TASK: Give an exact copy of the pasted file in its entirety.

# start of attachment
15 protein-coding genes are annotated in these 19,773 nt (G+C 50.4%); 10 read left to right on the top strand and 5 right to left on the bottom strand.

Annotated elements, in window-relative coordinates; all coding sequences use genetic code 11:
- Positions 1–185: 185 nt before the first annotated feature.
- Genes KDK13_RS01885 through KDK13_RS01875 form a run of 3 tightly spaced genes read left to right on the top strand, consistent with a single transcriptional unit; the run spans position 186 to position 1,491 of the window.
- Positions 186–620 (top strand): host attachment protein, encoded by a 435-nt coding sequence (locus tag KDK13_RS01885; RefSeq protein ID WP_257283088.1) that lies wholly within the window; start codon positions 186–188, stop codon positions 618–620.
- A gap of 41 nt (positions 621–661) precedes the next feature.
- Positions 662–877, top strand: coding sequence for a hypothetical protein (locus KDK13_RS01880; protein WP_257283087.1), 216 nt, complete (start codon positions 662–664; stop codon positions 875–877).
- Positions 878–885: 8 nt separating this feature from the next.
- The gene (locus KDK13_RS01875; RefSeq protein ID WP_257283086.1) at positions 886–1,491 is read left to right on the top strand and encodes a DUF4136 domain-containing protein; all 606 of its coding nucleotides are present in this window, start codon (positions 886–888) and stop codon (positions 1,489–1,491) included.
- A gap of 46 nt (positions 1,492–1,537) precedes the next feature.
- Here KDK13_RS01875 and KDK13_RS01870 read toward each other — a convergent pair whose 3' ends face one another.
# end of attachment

15 protein-coding genes are annotated in these 19,773 nt (G+C 50.4%); 10 read left to right on the top strand and 5 right to left on the bottom strand.

Annotated elements, in window-relative coordinates; all coding sequences use genetic code 11:
- Positions 1–185: 185 nt before the first annotated feature.
- Genes KDK13_RS01885 through KDK13_RS01875 form a run of 3 tightly spaced genes read left to right on the top strand, consistent with a single transcriptional unit; the run spans position 186 to position 1,491 of the window.
- Positions 186–620 (top strand): host attachment protein, encoded by a 435-nt coding sequence (locus tag KDK13_RS01885; RefSeq protein ID WP_257283088.1) that lies wholly within the window; start codon positions 186–188, stop codon positions 618–620.
- A gap of 41 nt (positions 621–661) precedes the next feature.
- Positions 662–877, top strand: coding sequence for a hypothetical protein (locus KDK13_RS01880; protein WP_257283087.1), 216 nt, complete (start codon positions 662–664; stop codon positions 875–877).
- Positions 878–885: 8 nt separating this feature from the next.
- The gene (locus KDK13_RS01875; RefSeq protein ID WP_257283086.1) at positions 886–1,491 is read left to right on the top strand and encodes a DUF4136 domain-containing protein; all 606 of its coding nucleotides are present in this window, start codon (positions 886–888) and stop codon (positions 1,489–1,491) included.
- A gap of 46 nt (positions 1,492–1,537) precedes the next feature.
- Here KDK13_RS01875 and KDK13_RS01870 read toward each other — a convergent pair whose 3' ends face one another.